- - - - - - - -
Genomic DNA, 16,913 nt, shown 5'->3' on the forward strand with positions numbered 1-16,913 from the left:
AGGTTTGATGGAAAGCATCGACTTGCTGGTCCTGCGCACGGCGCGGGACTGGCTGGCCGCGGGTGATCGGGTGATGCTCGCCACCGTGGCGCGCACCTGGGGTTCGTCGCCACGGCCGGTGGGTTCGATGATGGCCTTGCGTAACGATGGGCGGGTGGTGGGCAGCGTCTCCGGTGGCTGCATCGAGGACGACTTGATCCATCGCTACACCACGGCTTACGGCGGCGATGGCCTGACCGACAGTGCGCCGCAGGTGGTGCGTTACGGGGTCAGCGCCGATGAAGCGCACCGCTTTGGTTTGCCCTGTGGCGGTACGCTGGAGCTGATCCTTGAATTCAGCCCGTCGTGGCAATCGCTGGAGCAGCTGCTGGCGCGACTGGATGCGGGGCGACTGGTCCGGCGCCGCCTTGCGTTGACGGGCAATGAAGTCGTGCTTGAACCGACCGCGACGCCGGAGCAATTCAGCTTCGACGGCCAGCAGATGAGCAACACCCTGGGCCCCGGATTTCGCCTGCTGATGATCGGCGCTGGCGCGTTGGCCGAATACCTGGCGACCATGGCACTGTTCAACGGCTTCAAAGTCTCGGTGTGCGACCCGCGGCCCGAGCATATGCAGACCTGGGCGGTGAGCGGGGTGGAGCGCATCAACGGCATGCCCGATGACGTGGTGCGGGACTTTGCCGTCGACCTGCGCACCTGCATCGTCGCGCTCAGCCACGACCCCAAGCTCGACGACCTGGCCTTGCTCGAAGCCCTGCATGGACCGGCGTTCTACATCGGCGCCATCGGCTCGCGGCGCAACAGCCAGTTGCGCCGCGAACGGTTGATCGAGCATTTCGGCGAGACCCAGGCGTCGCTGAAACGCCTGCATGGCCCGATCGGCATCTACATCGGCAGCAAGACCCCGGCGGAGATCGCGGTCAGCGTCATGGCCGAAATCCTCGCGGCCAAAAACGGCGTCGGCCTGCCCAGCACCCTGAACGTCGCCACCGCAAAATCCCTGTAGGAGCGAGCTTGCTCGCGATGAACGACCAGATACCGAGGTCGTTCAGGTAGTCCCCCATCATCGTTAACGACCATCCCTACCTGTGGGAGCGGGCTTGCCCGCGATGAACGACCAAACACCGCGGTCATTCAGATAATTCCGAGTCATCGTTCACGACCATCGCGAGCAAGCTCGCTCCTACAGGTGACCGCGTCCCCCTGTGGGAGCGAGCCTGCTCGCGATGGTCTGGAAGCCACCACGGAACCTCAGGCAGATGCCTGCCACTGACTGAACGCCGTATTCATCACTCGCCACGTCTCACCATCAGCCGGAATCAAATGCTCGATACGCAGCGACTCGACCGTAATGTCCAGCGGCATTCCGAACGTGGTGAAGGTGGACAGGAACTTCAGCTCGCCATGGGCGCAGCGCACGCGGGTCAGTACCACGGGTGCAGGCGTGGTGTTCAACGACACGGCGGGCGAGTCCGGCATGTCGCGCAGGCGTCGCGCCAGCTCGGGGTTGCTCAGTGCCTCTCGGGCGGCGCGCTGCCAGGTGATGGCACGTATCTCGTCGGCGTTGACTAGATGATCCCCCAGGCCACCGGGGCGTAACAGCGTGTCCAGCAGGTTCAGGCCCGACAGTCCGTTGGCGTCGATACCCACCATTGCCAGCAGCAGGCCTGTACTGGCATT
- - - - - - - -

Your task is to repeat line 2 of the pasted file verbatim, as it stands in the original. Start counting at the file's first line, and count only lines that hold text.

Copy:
AGGTTTGATGGAAAGCATCGACTTGCTGGTCCTGCGCACGGCGCGGGACTGGCTGGCCGCGGGTGATCGGGTGATGCTCGCCACCGTGGCGCGCACCTGGGGTTCGTCGCCACGGCCGGTGGGTTCGATGATGGCCTTGCGTAACGATGGGCGGGTGGTGGGCAGCGTCTCCGGTGGCTGCATCGAGGACGACTTGATCCATCGCTACACCACGGCTTACGGCGGCGATGGCCTGACCGACAGTGCGCCGCAGGTGGTGCGTTACGGGGTCAGCGCCGATGAAGCGCACCGCTTTGGTTTGCCCTGTGGCGGTACGCTGGAGCTGATCCTTGAATTCAGCCCGTCGTGGCAATCGCTGGAGCAGCTGCTGGCGCGACTGGATGCGGGGCGACTGGTCCGGCGCCGCCTTGCGTTGACGGGCAATGAAGTCGTGCTTGAACCGACCGCGACGCCGGAGCAATTCAGCTTCGACGGCCAGCAGATGAGCAACACCCTGGGCCCCGGATTTCGCCTGCTGATGATCGGCGCTGGCGCGTTGGCCGAATACCTGGCGACCATGGCACTGTTCAACGGCTTCAAAGTCTCGGTGTGCGACCCGCGGCCCGAGCATATGCAGACCTGGGCGGTGAGCGGGGTGGAGCGCATCAACGGCATGCCCGATGACGTGGTGCGGGACTTTGCCGTCGACCTGCGCACCTGCATCGTCGCGCTCAGCCACGACCCCAAGCTCGACGACCTGGCCTTGCTCGAAGCCCTGCATGGACCGGCGTTCTACATCGGCGCCATCGGCTCGCGGCGCAACAGCCAGTTGCGCCGCGAACGGTTGATCGAGCATTTCGGCGAGACCCAGGCGTCGCTGAAACGCCTGCATGGCCCGATCGGCATCTACATCGGCAGCAAGACCCCGGCGGAGATCGCGGTCAGCGTCATGGCCGAAATCCTCGCGGCCAAAAACGGCGTCGGCCTGCCCAGCACCCTGAACGTCGCCACCGCAAAATCCCTGTAGGAGCGAGCTTGCTCGCGATGAACGACCAGATACCGAGGTCGTTCAGGTAGTCCCCCATCATCGTTAACGACCATCCCTACCTGTGGGAGCGGGCTTGCCCGCGATGAACGACCAAACACCGCGGTCATTCAGATAATTCCGAGTCATCGTTCACGACCATCGCGAGCAAGCTCGCTCCTACAGGTGACCGCGTCCCCCTGTGGGAGCGAGCCTGCTCGCGATGGTCTGGAAGCCACCACGGAACCTCAGGCAGATGCCTGCCACTGACTGAACGCCGTATTCATCACTCGCCACGTCTCACCATCAGCCGGAATCAAATGCTCGATACGCAGCGACTCGACCGTAATGTCCAGCGGCATTCCGAACGTGGTGAAGGTGGACAGGAACTTCAGCTCGCCATGGGCGCAGCGCACGCGGGTCAGTACCACGGGTGCAGGCGTGGTGTTCAACGACACGGCGGGCGAGTCCGGCATGTCGCGCAGGCGTCGCGCCAGCTCGGGGTTGCTCAGTGCCTCTCGGGCGGCGCGCTGCCAGGTGATGGCACGTATCTCGTCGGCGTTGACTAGATGATCCCCCAGGCCACCGGGGCGTAACAGCGTGTCCAGCAGGTTCAGGCCCGACAGTCCGTTGGCGTCGATACCCACCATTGCCAGCAGCAGGCCTGTACTGGCATT